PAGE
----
The demand for economic empowerment programming in Libya remains high; after all according to the most recent report from the World Bank – which has data up to 2019 – 34.1 % is the percentage of the females aged 15-64 in the total labour force in Libya. From my experience, in the past years there has been a major programming shift to focus on youth as being the hope of change and improvement in the society. If I have the opportunity and the latitude to work again on economic empowerment, I would make it a point to target not only youth but more mature elements of the society.
The senior women still have so much to give to build this country and so many dreams of their own to achieve. They are more importantly the keepers of large swaths of industrial and artisanal knowledge that maybe lost if not developed or preserved properly through modern business processes. Some of the more unusual projects – not necessarily from the traditionally pink sector – had come from older women. Another observation made was that to effectively support women’s empowerment, economic or otherwise young men should be part of the empowerment programming but also older men who have championed women’s rights. When done correctly both would form the backbone of support and gender equality to the women.
This past decade has given us the opportunity to get to know many contemporary Libyan women who have been trailblazers in their own right, some young and others more mature, but it also enabled us to get reacquainted with earlier heroines who made contributions that have been sidestepped or whitewashed from history.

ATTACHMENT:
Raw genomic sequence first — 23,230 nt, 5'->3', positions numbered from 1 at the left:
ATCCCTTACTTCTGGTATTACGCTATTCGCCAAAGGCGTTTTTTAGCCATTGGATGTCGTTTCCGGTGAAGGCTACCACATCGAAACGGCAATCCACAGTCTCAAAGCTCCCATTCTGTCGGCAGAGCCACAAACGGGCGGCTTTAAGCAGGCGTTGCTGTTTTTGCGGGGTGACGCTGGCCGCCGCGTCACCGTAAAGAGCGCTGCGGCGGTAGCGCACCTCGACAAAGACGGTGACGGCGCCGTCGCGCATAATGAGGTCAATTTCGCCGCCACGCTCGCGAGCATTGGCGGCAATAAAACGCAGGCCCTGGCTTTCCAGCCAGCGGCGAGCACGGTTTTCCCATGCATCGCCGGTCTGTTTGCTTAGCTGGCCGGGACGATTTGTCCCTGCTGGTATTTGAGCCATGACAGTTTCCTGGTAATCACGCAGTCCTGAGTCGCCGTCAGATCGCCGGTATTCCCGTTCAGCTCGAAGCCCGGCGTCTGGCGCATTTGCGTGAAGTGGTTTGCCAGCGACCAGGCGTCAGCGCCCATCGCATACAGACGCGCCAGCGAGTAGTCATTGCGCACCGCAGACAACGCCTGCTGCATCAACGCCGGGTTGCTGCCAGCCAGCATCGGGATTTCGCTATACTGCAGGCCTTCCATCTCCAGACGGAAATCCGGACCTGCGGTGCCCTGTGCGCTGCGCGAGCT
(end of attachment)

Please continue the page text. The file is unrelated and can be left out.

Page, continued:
In a discussion I was following on social media recently, one commenter said the term “women who make a historical change” can only be described for women who make a massive impact like receiving a Nobel prize, literally award, change the course of history, scientific invention etc.. and not a woman who has completed her education or made it as the first minister of defence or the first to graduate from engineering school. That is just normal. ( NOT !)
He forgot that for us to be where we are now there must have been other women for whom this was all a first. He was booed by many on the forum, but he was also supported by like minded men. I kept wondering if his negative comment would have been the same had we been talking about men’s achievements.
Libyan women should feel proud of their achievements whether they are personal or on a large scale. These achievements deserve to be celebrated after all they have been undertaken against major challenges and sacrifices.
Intissar K. Rajabany is a development professional with over 15 years of experience designing and implementing projects in the MENA region focused on social change, women and youth empowerment, inclusive economic growth, and private sector facilitation. Intissar provides industry thought participation on economic empowerment through various regional and international industry events with a focus on women in addition to research and writing on gender and cultural practice, leadership ideals, politics, and security. She has a rich multidisciplinary background, a talent for solving problems in complex and dangerous environments, and a passion for working with people. A pharmacist by training, linguist, and communication expert, Intissar also advised foreign companies, organisations and institutions interested in working, investing in or visiting Libya. Additionally, she has over 20 years of experience in the oil and gas sector and is the co-founder of the Women in Business Committee – Tripoli. Intissar holds an MA in International Relations Theory from the University of Warwick, and a Bachelor’s degree in Pharmacy from the University of Tripoli. She can be reached at [email protected].
The views in this article do not necessarily reflect those of Libya Herald.
This article was contributed by the writer as part of a series of pieces by several Libyan females, in and outside Libya, invited by Libya Herald to reflect on International Women’s Day – ten years on from Libya’s 2011 February revolution.